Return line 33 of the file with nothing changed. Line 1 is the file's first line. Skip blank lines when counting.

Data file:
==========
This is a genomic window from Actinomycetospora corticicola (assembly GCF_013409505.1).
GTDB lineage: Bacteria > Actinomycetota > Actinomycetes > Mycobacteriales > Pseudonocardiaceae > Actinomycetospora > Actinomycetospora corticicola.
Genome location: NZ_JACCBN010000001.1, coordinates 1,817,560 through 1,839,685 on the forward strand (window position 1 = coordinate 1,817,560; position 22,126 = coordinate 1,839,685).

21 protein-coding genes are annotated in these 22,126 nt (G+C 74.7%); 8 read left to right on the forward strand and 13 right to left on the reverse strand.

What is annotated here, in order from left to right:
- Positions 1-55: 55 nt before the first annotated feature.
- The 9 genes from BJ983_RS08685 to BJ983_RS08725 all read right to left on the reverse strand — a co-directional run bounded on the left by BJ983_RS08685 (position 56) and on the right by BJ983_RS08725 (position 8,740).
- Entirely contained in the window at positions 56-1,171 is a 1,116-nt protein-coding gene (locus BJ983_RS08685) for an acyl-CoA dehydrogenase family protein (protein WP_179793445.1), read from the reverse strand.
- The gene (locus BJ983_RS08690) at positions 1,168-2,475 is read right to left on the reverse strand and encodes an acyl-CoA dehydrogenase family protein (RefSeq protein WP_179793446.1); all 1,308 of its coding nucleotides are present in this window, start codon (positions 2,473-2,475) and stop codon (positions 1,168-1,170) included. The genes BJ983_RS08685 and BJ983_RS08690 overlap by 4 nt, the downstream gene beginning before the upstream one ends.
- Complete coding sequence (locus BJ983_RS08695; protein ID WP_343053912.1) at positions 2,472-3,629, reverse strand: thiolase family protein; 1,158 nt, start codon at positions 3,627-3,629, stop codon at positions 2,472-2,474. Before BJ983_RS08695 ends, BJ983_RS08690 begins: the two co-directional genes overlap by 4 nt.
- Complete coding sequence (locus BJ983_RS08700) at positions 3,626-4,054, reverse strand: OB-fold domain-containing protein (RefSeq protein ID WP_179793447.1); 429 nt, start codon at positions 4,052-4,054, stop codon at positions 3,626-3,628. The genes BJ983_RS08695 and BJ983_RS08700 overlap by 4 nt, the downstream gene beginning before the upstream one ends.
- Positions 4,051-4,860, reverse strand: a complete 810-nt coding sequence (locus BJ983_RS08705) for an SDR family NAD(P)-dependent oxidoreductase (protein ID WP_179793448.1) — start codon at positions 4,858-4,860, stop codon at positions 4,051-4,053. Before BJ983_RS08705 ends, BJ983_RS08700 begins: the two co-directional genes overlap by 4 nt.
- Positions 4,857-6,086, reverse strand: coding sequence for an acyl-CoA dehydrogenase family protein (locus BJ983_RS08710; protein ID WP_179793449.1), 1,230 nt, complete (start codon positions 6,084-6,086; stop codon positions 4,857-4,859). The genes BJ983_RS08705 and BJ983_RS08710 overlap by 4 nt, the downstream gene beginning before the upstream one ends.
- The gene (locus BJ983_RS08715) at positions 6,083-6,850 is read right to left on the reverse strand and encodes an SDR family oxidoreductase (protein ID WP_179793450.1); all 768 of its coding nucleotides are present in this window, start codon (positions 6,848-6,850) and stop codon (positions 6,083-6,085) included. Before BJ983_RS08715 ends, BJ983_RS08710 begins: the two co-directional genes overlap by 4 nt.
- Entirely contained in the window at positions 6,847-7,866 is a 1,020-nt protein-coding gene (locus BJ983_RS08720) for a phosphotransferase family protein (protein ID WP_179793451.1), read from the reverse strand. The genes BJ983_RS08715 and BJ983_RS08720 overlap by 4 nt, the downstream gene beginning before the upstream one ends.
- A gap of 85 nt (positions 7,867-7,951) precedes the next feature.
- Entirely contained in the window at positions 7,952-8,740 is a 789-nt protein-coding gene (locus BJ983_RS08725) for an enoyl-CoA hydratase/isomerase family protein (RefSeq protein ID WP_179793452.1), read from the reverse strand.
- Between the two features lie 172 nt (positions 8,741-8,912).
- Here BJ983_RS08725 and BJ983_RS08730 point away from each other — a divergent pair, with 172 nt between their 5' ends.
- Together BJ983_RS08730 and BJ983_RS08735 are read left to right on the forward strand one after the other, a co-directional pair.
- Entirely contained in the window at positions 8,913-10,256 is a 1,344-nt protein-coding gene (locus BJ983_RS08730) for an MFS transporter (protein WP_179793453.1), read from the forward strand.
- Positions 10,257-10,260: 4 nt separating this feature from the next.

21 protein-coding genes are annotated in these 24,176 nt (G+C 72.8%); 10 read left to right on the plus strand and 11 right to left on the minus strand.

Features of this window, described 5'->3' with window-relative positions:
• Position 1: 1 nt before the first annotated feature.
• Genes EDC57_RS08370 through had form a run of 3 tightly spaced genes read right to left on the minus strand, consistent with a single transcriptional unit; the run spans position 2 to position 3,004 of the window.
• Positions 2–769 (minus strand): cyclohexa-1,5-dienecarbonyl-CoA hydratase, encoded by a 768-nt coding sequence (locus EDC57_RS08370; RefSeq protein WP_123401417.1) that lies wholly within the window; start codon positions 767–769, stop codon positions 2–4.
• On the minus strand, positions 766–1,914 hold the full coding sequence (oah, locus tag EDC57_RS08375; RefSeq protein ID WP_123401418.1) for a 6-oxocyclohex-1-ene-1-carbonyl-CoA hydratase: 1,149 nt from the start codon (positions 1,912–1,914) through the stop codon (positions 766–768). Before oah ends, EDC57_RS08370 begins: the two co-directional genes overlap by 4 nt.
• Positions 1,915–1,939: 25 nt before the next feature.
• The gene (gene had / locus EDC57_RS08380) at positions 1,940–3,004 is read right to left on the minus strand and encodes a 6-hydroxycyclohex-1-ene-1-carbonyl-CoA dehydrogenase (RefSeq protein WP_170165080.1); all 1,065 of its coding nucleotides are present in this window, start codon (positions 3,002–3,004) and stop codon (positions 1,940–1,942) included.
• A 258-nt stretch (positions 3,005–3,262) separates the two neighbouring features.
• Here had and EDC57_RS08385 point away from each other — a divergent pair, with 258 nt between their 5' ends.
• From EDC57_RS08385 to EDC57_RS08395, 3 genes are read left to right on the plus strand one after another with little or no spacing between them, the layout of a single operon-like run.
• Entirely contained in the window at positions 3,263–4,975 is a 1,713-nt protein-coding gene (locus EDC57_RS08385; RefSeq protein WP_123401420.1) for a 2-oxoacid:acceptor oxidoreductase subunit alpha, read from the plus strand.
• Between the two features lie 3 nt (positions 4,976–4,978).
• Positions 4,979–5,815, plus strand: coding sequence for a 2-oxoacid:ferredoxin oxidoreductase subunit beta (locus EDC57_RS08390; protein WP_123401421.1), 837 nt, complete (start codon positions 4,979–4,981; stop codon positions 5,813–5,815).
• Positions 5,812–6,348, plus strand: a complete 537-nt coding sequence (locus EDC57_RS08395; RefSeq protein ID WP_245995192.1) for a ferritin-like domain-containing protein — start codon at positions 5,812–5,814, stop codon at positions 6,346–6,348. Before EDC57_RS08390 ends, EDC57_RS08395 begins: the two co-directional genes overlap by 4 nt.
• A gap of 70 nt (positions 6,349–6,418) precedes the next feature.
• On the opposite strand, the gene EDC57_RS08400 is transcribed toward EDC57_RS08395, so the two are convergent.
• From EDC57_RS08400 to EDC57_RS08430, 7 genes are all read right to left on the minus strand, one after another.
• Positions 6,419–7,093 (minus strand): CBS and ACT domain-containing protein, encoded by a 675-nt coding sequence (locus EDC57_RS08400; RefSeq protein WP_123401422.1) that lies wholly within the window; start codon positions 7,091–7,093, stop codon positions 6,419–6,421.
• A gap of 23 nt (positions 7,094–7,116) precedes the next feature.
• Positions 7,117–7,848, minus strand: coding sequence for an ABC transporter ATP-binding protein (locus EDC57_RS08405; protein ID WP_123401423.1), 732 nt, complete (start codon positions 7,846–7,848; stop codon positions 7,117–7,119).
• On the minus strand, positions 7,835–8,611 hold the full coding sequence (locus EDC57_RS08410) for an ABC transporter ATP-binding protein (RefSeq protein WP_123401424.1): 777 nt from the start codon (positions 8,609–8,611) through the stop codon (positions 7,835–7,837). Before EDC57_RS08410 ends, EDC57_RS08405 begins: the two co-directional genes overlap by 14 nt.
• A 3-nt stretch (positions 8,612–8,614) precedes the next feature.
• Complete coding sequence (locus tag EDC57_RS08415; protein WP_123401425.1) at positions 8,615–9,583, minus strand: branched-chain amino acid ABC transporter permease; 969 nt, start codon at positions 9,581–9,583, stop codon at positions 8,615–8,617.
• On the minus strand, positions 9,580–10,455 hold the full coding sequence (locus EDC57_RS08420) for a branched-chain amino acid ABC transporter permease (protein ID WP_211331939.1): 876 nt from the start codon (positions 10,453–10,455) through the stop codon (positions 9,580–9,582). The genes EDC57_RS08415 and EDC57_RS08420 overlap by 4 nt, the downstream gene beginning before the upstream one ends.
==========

• From EDC57_RS08385 to EDC57_RS08395, 3 genes are read left to right on the plus strand one after another with little or no spacing between them, the layout of a single operon-like run.